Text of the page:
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iStock/Thinkstock(NEW YORK) -- After a five-week closure, the Athens Stock Exchange will finally re-open on Monday and the exchange is expected to take a dive by as much as 20%, according to the BBC.

During the debt crisis, the government imposed capital controls and the stock exchange was shut down beforehand.

The BBC reports that traders are expecting tough losses.

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(Photo by Andrew Burton/Getty Images)(NEW YORK) -- Verizon employees could walk out on Sunday after what the company is calling "challenging negotiations" on new contracts.

The company says it made a "comprehensive initial offer" in June, including a wage increase, but that union leaders "countered with a series of proposals that did virtually nothing to advance the process of negotiations." Verizon has been negotiating with the Communications Workers of America and the International Brotherhood of Electrical Workers for nearly seven weeks.

A statement from the CWA says that the union offered up a new proposal on Saturday and claims that Verizon "hasn't moved off its initial June 22nd proposal that made outrageous demands of Verizon workers."

"It's time for management to get serious, and back off its insistence on slashing the living standards of our members," says Dennis Trainor, Vice President for CWA District One -- covering workers from New Jersey to Massachusetts.

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Tatsianama/iStock/Thinkstock(SALT LAKE CITY) -- A Salt Lake City man is crediting his surveillance camera and an app on his iPhone with helping catch a burglar at his home.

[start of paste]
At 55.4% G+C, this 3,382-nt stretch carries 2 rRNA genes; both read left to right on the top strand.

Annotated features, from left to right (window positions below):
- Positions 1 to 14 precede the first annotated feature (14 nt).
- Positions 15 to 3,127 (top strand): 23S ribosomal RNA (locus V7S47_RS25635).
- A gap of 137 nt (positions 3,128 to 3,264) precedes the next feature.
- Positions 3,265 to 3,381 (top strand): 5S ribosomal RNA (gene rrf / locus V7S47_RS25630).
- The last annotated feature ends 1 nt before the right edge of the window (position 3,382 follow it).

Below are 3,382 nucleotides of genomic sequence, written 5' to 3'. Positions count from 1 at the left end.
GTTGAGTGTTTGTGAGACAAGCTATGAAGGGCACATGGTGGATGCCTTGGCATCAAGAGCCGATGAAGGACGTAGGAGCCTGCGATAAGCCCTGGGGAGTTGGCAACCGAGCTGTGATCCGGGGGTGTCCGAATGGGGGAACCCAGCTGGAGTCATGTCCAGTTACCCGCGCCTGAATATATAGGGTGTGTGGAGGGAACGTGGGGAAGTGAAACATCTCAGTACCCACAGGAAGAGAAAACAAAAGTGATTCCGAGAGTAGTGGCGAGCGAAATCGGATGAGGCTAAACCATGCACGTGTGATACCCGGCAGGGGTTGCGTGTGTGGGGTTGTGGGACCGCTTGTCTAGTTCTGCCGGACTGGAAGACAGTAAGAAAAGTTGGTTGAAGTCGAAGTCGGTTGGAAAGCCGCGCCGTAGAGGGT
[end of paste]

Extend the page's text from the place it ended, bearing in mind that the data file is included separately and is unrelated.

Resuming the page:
Brian Ways, 25, has a surveillance app on his phone called Nest Cam, he told ABC News. The app, which detects motion and sound, records footage through a camera he set up inside his house.

Ways said he was pulling into his driveway Thursday night when he was surprised to see all the lights on in his condo. So he stayed outside, he said, and pulled up the footage from his camera, which is pointed towards the door.

"I saw some woman poking her head in my door saying, 'Hello, hello?'" Ways said of the video, which he provided to ABC News. The video also caught the suspect grabbing a letter by the front door on her way in, and then yelling out Ways' name.

Ways called his roommate, who is out of town, and then called the cops. He said police arrived within 5 to 6 minutes.

When police responded, the suspect was about to leave with property from the home, Lt. Mike Ross of the Salt Lake City Police Department told ABC News. The home video also documented a police officer standing outside and identifying himself as the suspect went to the door to surrender.